Hi! My name is Ryan Waggoner, and I train freelancers to be unstoppable. If you’re new to this site, you should start here.
This website exists to help you, but I’ve also found it’s useful for readers to know a bit about its author (me) and where I’m coming in the resources I offer. So this page is one of the few places on this site where I talk at length about my own background and story, after which you can never think about it again.
Thanks in advance for indulging me.
Note: if you need headshots or bio for publication purposes, check here.
Hi, I’m Ryan.
I’m a software engineer who has been a full-time freelancer since 2007. My first few years of freelance were really tough, I racked up a huge amount of debt and came very close to total failure. But I managed to figure it out, and for years I’ve consistently earned at least $250,000 from consulting clients.
In 2015 I launched Everleads, which curates the best freelance jobs for developers and designers and delivers them daily via email. This method was how I got most of my leads during my early years of being a freelancer, and I’ve taught it to many others who have found great success with it.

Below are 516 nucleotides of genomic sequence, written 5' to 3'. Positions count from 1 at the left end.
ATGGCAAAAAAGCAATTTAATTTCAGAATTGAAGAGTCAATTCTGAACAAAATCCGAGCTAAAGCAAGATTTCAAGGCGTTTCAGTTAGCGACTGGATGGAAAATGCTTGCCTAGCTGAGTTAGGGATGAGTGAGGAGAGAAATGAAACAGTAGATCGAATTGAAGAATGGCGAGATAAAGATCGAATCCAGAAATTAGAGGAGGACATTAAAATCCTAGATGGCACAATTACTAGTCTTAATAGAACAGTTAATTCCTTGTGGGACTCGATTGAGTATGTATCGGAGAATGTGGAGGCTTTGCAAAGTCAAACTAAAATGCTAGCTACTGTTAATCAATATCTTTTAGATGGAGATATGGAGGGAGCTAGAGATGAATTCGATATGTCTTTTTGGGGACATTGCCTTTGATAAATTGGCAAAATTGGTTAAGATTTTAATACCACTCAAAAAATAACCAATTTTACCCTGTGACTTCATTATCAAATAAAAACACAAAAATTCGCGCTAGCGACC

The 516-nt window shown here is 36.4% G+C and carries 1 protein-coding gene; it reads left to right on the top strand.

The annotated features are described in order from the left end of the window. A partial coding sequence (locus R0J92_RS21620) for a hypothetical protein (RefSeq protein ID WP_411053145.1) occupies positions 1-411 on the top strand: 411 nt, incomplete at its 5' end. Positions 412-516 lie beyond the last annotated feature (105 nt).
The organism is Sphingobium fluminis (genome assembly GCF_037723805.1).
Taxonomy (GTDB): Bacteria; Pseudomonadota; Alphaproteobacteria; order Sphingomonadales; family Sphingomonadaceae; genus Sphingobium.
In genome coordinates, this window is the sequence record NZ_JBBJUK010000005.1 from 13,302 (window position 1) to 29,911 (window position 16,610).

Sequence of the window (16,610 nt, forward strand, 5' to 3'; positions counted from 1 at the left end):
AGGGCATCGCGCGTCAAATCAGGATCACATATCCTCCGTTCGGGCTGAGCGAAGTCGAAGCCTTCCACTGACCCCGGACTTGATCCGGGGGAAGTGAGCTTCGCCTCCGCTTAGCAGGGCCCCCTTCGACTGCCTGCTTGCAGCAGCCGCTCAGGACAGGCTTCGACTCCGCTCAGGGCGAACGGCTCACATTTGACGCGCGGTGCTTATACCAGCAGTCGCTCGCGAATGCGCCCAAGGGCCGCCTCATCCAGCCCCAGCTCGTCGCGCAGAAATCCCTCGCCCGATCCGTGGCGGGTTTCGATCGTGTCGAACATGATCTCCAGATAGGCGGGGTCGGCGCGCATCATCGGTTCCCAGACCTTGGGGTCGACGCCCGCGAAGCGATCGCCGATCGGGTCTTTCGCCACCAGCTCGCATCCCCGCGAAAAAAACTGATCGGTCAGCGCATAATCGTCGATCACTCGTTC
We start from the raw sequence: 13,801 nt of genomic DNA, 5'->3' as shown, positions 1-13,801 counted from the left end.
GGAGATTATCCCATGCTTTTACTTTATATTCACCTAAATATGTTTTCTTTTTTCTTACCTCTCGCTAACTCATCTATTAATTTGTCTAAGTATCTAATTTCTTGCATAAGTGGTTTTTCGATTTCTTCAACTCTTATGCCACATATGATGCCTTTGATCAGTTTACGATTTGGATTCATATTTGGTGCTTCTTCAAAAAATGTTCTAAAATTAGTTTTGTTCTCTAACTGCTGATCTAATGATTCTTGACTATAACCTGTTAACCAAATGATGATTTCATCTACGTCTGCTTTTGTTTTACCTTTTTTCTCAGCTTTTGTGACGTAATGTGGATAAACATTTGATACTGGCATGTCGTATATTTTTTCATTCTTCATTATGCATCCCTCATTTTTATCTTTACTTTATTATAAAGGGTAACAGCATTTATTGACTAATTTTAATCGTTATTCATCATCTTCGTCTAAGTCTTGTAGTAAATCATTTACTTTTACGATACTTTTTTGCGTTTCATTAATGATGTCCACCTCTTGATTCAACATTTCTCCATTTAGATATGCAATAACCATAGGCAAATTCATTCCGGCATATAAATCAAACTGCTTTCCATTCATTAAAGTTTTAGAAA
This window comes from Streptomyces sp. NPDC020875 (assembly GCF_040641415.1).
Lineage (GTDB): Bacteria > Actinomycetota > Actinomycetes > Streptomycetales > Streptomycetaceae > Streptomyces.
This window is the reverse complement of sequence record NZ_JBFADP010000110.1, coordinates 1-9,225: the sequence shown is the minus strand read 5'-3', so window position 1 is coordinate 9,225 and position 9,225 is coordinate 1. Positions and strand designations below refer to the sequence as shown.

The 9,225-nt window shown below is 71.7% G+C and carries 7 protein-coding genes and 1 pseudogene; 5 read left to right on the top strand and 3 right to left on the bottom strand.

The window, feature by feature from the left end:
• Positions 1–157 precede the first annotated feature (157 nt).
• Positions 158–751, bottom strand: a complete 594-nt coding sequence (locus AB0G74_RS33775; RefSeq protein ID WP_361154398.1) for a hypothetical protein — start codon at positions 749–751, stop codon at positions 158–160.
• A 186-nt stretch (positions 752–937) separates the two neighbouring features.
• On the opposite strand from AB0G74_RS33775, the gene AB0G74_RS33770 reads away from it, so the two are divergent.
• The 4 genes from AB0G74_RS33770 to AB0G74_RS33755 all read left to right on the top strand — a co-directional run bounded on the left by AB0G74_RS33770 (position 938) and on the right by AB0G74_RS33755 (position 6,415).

In 2016 I started working on a course for freelancers called Freelance250k, and now hundreds of students have taken it. I’ve got several new courses and products in the works to launch in 2019.
I’m incredibly proud and humbled that tens of thousands of freelancers have subscribed to my newsletter, followed me on social media, and purchased my products. It gives me incredible joy to have the privilege of teaching others the lessons I’ve learned on my own journey.
I’m in my 30s, my wife Alexis is an ordained minister, and we have one daughter, Junia.
We live in NYC, and are madly in love with this city. If you’re ever here, look me up (see open invitation section below).
I saw Derek Sivers do this on his about page and I really appreciated it, so I’m going to replicate it here, although mine is longer and more detailed because I’m more of a narcissist than Derek is.
1982, South Florida: I enter the world as the first child of a couple who were 20 years old when I was born. That’s way too young to be having kids!
1982 – 1995: I grow up in a few cities in South Florida. My life revolves around church, family, and books. My parents have two more boys and a girl, and we’re all homeschooled.